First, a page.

According to a leaked source, the Labour government plans to introduce VAT on private school fees to pay for free meals for all primary school pupils. But isn’t this clearly illegal under EU law?

The EU council directive on VAT Article 132, section I and J says:

Member States shall exempt the following transactions:


(i) the provision of children's or young people's education, school or university education, vocational training or retraining, including the supply of services and of goods closely related thereto, by bodies governed by public law having such as their aim or by other organisations recognised by the Member State concerned as having similar objects;

(j) tuition given privately by teachers and covering school or university education;

  • Given that EU Directives require domestic legislation to become law, as far as I can tell, this is implemented as part of the VAT Act 1994, here Nov 19, 2019 at 10:25
  • I've added an answer, but I'm uncomfortable with it. Wait for tonight's debate and next week's manifestos to find out the real policy, not the leaks.
    – Jontia
    Nov 19, 2019 at 11:05
  • What do you mean by "used to pay for"? To directly redirect those funds, or do you mean strictly in the accounting sense?
    – bobsburner
    Nov 19, 2019 at 11:10
  • @bobsburner it's now a common political practice to link proposed taxes to proposed expenditure
    – Caleth
    Nov 19, 2019 at 19:15
  • @Caleth That's not even a new thing. (I forgot to mention "in the PR/campaign sense" in my comment)
    – bobsburner
    Nov 20, 2019 at 9:42

2 Answers 2


It really is too early for this question as the Labour Manifesto hasn't been published yet so any previous position is subject to change.

Labour's proposals at their Conference in September actually went much further than this; Guardian Conference Report

Labour delegates have endorsed radical plans that would abolish private schools by removing their charitable status and redistributing their endowments, investments and properties to the state sector.

Interestingly this article makes no mention of VAT, and I notice the question doesn't provide any source for the VAT claim. Here's a leaked source for the VAT claim, Labour have declined to comment.

Labour's policy appears to be to remove tax exceptions for Private schools, they'll remove charitable status for these schools, causing their business rates to rise, stopping them being able to re-claim income tax on donations and a number of other tax efficient measures.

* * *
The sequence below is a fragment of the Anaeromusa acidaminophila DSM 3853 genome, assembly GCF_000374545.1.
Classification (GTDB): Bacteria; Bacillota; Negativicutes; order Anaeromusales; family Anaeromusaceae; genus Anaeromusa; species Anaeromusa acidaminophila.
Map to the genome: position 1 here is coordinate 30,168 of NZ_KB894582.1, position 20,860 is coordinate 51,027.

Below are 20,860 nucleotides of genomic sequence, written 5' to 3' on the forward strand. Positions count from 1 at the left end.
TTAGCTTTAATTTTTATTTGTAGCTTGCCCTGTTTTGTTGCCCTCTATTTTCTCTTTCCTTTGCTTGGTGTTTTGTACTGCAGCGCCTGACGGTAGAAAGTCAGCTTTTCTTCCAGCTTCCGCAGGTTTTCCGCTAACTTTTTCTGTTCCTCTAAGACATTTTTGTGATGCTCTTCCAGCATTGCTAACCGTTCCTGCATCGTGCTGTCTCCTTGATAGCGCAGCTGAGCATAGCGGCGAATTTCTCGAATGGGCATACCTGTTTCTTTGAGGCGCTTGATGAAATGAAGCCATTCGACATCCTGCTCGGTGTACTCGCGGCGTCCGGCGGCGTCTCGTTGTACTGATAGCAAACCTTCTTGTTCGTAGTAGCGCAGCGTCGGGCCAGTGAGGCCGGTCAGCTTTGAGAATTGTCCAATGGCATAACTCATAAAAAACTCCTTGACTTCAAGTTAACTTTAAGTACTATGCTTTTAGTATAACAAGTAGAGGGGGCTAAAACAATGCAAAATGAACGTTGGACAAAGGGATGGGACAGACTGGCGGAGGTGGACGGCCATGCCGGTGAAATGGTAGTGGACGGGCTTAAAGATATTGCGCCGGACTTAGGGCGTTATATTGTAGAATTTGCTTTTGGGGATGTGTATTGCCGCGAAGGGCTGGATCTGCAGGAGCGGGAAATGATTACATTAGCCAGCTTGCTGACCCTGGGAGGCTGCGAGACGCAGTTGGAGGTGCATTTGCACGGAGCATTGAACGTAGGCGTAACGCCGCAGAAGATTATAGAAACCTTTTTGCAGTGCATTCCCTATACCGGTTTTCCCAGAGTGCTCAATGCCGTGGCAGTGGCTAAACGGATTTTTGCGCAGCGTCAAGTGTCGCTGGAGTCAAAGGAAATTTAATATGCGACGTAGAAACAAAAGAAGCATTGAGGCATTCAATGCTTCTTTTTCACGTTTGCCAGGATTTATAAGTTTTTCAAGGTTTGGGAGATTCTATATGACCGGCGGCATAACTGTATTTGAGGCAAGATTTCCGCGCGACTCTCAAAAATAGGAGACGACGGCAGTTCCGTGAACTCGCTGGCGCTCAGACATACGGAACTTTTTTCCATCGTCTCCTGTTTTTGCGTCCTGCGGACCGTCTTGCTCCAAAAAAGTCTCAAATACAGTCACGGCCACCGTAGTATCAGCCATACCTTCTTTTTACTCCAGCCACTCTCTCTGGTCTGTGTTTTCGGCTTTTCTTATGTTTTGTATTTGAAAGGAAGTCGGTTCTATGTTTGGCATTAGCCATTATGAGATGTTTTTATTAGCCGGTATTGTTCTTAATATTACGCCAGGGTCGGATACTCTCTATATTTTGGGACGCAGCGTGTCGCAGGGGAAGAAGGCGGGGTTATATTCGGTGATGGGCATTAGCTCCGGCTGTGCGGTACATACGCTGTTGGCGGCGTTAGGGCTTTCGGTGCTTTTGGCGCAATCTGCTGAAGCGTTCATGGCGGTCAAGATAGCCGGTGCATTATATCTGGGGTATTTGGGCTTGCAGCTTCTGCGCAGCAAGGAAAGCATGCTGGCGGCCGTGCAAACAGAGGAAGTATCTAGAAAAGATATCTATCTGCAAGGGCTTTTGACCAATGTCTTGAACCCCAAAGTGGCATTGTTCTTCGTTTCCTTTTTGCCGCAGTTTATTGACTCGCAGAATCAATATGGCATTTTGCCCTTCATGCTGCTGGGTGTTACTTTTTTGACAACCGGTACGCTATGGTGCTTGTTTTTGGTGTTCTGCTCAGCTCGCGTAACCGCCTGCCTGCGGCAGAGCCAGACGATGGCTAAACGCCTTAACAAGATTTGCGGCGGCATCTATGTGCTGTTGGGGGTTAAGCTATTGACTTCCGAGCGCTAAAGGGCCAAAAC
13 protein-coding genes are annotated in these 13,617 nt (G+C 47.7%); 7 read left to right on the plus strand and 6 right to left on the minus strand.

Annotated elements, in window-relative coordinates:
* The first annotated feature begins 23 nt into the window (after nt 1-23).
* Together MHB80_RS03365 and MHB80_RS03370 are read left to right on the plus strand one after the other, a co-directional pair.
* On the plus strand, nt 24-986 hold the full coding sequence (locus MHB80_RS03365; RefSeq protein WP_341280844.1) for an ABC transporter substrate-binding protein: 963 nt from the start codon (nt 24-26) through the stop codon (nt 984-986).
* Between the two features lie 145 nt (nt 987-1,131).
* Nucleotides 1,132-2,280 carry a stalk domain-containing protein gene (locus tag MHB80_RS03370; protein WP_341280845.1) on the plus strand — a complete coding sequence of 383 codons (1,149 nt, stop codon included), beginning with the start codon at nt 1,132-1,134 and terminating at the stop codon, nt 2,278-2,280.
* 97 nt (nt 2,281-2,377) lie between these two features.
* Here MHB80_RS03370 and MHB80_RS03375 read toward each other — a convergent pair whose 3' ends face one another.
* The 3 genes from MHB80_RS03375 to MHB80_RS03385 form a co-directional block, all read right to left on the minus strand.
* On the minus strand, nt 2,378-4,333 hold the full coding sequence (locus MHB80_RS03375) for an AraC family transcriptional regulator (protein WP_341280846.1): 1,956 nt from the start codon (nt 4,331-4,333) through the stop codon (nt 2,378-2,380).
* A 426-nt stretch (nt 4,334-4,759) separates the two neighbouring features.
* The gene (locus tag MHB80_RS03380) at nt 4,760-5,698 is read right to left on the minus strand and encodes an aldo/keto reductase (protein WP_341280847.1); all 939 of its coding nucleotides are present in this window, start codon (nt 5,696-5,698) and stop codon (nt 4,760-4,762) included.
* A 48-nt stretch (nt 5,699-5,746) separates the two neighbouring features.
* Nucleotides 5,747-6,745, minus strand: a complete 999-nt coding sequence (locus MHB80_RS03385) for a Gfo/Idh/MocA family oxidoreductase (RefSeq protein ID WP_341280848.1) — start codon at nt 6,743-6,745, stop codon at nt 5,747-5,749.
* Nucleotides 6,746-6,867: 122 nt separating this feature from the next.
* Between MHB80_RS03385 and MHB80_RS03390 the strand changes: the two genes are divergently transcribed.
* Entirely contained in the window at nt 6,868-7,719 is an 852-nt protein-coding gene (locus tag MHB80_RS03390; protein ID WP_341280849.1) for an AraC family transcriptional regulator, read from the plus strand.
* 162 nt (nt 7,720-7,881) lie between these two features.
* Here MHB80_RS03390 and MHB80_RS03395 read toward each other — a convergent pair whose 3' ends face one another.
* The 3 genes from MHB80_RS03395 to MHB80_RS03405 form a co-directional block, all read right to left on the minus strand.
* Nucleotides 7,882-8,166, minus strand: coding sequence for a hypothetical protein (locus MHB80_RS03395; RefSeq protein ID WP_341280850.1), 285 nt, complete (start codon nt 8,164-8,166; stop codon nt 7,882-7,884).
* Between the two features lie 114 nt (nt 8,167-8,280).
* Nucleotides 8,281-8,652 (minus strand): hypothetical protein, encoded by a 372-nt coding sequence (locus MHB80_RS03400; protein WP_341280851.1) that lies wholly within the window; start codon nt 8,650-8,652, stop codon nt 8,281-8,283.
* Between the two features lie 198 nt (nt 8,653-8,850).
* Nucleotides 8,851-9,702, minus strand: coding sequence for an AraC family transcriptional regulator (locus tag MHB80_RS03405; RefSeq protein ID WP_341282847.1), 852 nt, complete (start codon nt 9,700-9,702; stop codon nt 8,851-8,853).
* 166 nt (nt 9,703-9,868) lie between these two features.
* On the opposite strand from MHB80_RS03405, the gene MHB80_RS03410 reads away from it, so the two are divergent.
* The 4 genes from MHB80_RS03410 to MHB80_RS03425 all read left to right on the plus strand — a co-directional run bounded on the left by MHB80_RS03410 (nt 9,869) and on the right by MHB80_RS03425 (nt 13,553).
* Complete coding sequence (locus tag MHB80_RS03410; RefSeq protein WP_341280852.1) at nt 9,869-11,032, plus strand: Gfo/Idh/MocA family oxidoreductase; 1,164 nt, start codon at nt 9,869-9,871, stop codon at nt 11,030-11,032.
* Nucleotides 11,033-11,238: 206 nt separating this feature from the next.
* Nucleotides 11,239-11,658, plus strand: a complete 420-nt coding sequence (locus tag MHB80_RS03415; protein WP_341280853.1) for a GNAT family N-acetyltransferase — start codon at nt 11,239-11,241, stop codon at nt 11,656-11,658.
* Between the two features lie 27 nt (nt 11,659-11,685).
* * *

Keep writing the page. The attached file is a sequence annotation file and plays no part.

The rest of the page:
But in all honesty, wait for a week and find out the real policy.

  • There is also the presumption (certainly on the part of Labour's leadership) that the UK is leaving the EU, which would make the matter moot. This, of course, notwithstanding their pledge to hold a referendum between whatever withdrawal agreement they can make with the EU and remaining. Nov 19, 2019 at 13:36
  • 1
    @GeoffAtkins not necessarily. The manifesto pledge in the link is from 2017. Labour stood on a commitment to leave the EU with no further discussion in 2017. So in working on the assumption of being out of the EU made sense. Now in 2019 they might be working on very different assumptions, which again, is a good reason to wait a week or so for the actual manifestos.
    – Jontia
    Nov 19, 2019 at 14:31

The Labour manifesto and it's accompanying funding document 'Funding Real Change' has now been published.

Contrary to my previous answer, and the simple policy details in the manifesto, it seems that the Labour party do intend to charge VAT on private school fees.

Page 2; Additional revenue raising measures

Other Reverse cuts to inheritance tax and Bank Levy, impose VAT on private school fees, scrap Married Persons Allowance, introduce a second homes tax 5.2

Page 13; Additional places required as a result of VAT on private school fees

This assumes that the full cost of the VAT is added to school fees with no reduction in pre-tax fees and that all of the pupils affected move into the English state system rather than being schooled elsewhere. If either of these were untrue, the cost would be lower

Page 39; VAT on private school fees

According to the Oxford Economics report ‘The Impact of Independent Schools on the UK Economy’, Independent Schools Council schools received £7.83bn for “core school operations” in 2017. Applying the same assumptions on elasticity of demand as in our funding for new state school places (Section 2) suggests a reduction in tax base to around £7.4bn and therefore a potential tax yield of just under £1.5bn.

As VAT-payers, private schools would be able to reclaim VAT on VAT-able expenses, but most outgoings relate to staff. Figure 11 of the Oxford Economics report suggests £189m of taxes on school purchases were paid, which is an upper bound on the VAT that could be reclaimed. Deducting that and adjusting upwards for the fact that only 85% of independent schools are ISC schools gives a potential yield just over £1.5bn for 2017 which is adjusted for school fee inflation in 2018 and 2019 and inflation forecasts going forwards

There is no indication of how this policy interacts with EU law. So while I'm aware I'm not really answering the question, it seemed important to confirm that this is a genuine policy position.

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